Washington, D.C.— Today, the House Small Business Committee Subcommittee on Contracting and Infrastructure, led by Chairman Kweisi Mfume (D-MD), held a hearing focused on the interplay between the Paycheck Protection Program (PPP) and the Federal Acquisition Regulations (FAR).
The FAR serves as the primary set of rules governing all executive agencies in their acquisition of goods and services. Under the FAR “credits clause” principle included in flexibly priced contracts, some federal contractors that obtained PPP loans have found themselves owing the government a credit if their loan was forgiven and used to pay for costs covered under a government contract. Small contractors argue that this situation is antithetical to the PPP program’s mission of helping struggling firms during a crisis. At the same time, the government claims these credits are needed to avoid duplication of payments.
During the hearing, committee members heard from small business owners and experts about how the interaction between FAR and PPP impacts federal contractors.
“It’s clear that this is a complex issue with significant ramifications for small government contractors,” said Chairman Mfume. “I hope that today’s hearing will allow us to dive into this subject and better understand all sides of this issue, as well as available guidance. This hearing is an essential first step in coming to a resolution that doesn’t inflict further harm on the small businesses already suffering from the pandemic.”
“A credit which reduces the contractor’s allowable costs incurred reduces the amount paid to the contractor on a cost-reimbursement contract, but not on a fixed-price contract,” said Greg Bingham, Partner at HKA. “The impact, if any, of a credit associated with a PPP loan will depend on how the PPP loan funds were spent by the company. Any credit associated with PPP loan forgiveness should apply to contract costs in the same manner in which the PPP loan funds were originally spent by the contractor.”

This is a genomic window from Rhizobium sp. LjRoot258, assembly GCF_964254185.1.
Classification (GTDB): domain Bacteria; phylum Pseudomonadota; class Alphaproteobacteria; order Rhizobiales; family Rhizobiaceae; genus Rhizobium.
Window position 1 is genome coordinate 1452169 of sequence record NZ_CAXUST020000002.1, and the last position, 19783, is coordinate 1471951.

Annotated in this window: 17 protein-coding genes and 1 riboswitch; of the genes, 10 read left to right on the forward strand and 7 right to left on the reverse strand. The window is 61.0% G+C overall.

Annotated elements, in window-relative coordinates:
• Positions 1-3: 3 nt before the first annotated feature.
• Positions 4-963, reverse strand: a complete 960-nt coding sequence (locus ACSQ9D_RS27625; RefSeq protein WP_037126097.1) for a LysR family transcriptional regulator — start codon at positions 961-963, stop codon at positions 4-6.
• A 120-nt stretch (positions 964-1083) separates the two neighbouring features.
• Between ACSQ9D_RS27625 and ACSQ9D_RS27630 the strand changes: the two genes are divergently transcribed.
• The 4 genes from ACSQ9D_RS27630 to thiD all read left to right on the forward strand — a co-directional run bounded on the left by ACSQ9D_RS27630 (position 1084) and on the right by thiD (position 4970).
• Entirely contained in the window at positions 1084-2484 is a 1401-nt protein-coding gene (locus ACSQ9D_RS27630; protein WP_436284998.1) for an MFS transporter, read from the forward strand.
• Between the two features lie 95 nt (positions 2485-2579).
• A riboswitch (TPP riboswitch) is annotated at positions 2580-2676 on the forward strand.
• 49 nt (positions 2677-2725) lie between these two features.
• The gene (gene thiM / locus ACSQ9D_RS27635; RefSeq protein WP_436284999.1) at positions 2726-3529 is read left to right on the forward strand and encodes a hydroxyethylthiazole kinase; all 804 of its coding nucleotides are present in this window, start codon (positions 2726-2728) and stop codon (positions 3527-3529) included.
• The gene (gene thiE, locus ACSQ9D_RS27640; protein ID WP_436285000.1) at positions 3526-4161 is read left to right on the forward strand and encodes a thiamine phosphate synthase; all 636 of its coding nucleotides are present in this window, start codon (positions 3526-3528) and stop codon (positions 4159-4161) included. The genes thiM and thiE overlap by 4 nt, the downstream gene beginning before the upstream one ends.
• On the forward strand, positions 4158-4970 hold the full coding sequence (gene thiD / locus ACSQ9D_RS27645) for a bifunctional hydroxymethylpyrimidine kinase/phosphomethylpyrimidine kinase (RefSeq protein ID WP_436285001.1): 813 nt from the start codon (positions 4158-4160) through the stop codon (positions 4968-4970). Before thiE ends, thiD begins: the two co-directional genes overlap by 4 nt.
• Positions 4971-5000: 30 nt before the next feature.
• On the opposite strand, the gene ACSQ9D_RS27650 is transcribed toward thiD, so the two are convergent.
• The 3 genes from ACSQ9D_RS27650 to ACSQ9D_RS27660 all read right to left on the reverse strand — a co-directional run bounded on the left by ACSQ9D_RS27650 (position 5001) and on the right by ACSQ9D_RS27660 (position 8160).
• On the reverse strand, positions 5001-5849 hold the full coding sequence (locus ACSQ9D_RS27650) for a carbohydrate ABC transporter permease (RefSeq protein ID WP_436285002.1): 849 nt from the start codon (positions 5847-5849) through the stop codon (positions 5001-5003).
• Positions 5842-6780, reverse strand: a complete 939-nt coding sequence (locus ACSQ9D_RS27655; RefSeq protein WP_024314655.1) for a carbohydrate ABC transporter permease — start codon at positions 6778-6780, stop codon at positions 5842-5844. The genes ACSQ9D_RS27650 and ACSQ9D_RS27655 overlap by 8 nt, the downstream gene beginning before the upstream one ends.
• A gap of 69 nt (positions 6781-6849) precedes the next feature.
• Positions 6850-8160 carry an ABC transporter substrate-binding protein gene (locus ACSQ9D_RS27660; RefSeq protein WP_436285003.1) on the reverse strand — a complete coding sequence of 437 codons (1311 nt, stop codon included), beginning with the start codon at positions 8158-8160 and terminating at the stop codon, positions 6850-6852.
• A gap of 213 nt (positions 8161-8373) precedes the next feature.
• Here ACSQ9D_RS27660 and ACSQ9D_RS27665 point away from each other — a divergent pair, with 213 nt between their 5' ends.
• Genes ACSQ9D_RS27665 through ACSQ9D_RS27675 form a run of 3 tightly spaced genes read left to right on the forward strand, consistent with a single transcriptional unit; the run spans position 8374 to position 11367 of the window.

“The PPP was designed to provide needed assistance to all types of small businesses,” said Susan Moser, Partner at Cherry Bekaert in Tysons, VA. “However, the reality for many contractors who received a PPP loan and intend to seek forgiveness is a concern that the offered assistance from a practical standpoint, based on the FAR requirements, which I will discuss, will equate to little or no benefit, but instead add to compliance concerns and certainly confusion on how to properly report forgiveness proceeds.”
“My firm’s current overhead rate is 147%. The PPP credit will reduce our rate to about 115%, which will reduce our billings to MBTA and result in a loss of at least $129,000 per year,” said Robin Greenleaf, PE Chief Executive Officer of Architectural Engineers in Boston, MA. “This is not sustainable and will likely result in our making the business decision to not provide services to clients who request proposals during the impacted time period. MBTA contracts can last for years, and to intentionally incur a loss of this magnitude over a multi-year period is not good business.”